High prices are incentivising production, with Shanghai aluminum mostly holding above 17,000 yuan ($2,600) a tonne in March. Prices hit an 11-year high of 18,460 yuan ($2,830) on Friday, but the metal traded lower in London, down 0.6% to $2,342.50 per tonne.

[Click here for interactive aluminum price chart]

Meanwhile, output of a group of 10 nonferrous metals — including copper, aluminum, lead, zinc and nickel — rose 12.7% year-on-year in March to 5.48 million tonnes, the Bureau said.

Daily aluminum output, however, eased in March from the previous two months, Reuters calculations based on official data showed, dropping to around 105,800 tonnes per day versus 109,300 tonnes per day for January-February, a record.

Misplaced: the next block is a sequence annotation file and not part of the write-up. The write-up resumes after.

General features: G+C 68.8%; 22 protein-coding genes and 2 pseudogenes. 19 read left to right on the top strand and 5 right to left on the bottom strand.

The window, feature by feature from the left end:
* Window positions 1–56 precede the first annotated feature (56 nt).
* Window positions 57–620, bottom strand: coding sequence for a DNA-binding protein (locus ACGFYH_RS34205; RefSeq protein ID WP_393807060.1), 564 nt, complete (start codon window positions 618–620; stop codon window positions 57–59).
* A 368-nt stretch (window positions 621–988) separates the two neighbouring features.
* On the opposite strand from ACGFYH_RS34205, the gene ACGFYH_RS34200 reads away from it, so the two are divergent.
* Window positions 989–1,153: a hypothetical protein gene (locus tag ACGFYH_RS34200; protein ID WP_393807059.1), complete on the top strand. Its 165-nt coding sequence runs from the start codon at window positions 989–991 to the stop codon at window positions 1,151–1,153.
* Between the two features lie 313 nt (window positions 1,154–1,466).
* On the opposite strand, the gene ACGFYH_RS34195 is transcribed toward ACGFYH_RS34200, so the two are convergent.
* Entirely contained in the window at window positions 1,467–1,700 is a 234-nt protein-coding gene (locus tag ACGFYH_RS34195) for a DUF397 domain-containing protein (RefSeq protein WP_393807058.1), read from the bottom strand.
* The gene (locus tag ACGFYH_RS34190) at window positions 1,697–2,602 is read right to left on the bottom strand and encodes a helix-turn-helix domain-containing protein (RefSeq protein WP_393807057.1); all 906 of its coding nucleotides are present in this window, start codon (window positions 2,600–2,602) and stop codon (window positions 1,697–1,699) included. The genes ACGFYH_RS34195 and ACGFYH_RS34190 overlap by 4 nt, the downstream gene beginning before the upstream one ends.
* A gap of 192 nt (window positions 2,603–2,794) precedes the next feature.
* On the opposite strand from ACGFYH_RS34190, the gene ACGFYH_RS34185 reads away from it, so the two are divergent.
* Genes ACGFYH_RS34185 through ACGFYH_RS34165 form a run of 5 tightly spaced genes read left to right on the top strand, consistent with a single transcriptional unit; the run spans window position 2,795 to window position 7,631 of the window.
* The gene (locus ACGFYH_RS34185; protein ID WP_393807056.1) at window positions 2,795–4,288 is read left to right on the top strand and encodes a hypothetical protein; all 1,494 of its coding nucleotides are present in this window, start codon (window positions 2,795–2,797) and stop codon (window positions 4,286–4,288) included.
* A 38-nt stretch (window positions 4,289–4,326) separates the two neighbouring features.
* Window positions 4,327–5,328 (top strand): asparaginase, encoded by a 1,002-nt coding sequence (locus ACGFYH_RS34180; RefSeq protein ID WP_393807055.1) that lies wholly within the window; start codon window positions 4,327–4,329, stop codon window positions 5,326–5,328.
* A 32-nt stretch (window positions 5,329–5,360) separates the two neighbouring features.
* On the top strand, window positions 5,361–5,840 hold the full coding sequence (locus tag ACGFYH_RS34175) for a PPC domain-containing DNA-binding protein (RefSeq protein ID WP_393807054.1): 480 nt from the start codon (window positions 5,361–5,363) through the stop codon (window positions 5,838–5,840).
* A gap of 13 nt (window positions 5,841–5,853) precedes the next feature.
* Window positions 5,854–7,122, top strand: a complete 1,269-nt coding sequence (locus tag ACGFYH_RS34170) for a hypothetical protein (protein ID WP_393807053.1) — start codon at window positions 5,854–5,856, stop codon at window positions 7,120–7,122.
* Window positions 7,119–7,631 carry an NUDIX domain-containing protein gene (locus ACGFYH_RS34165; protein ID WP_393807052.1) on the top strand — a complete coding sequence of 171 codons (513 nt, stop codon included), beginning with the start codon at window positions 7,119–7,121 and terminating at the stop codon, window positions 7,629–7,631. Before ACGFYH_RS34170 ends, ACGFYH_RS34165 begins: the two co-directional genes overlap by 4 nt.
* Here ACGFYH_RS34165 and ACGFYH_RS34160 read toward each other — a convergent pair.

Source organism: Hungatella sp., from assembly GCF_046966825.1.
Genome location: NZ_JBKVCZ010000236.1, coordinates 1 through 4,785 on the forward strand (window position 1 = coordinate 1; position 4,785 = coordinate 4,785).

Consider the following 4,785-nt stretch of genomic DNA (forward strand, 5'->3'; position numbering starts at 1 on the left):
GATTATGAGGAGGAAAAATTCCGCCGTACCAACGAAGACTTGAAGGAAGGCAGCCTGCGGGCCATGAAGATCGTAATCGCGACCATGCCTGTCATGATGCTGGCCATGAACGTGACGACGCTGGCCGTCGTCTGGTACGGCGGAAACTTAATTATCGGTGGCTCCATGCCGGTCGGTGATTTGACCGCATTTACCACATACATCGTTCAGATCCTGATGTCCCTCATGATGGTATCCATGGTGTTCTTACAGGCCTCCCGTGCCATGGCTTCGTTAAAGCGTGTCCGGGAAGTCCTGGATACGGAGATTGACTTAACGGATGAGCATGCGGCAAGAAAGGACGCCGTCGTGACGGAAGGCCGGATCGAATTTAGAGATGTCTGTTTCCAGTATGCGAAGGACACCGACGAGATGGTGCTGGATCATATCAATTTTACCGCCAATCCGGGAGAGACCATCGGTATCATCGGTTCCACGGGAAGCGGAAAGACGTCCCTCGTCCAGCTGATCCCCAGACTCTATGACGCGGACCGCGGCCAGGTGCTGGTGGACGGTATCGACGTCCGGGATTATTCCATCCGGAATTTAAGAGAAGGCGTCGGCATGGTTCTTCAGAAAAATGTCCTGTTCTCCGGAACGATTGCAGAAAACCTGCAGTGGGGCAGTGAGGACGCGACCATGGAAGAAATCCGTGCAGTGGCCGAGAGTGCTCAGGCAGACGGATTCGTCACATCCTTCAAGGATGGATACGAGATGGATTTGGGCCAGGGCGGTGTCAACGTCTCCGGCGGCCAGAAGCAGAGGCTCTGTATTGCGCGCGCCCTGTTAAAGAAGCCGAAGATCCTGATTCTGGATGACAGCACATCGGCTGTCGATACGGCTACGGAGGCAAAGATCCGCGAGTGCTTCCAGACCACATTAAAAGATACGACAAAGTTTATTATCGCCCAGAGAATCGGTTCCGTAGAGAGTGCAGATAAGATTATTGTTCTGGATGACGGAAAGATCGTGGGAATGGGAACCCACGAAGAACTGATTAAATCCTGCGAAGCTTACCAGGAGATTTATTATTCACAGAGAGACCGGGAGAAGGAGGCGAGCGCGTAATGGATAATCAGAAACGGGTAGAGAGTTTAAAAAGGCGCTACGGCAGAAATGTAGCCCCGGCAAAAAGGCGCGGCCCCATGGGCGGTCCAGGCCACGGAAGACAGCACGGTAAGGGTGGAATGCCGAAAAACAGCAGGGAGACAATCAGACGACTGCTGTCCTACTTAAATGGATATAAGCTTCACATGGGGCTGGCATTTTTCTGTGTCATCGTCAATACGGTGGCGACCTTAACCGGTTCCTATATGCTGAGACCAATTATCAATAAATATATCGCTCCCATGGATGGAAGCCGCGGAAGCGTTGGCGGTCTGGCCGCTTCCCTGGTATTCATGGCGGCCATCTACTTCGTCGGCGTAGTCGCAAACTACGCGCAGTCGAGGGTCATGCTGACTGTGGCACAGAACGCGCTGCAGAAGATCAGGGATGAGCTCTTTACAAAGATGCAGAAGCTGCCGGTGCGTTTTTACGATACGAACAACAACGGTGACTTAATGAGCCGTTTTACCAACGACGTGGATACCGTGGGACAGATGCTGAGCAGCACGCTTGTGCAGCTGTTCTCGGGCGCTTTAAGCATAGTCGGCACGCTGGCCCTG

“March’s record output is due to a 500,000 tonne per year ramp-up of new capacity in the first quarter, offsetting the Inner Mongolia curbs,” CRU analyst Wan Ling told Reuters.

“Some idle capacity has restarted or is going to restart, April production should be still a bit higher compared with March,” Wan said.

“Data do indicate that China still has a considerable appetite for commodities,” Commerzbank analyst Daniel Briesemann said in a note.

Consultancy AZ China estimates 279,000 tonnes of annual aluminum capacity across seven smelters were shut due to the energy curbs, exceeding its estimate of 130,000 tonnes of new capacity launched in China last month, all in Yunnan.

(With files from Bloomberg and Reuters)





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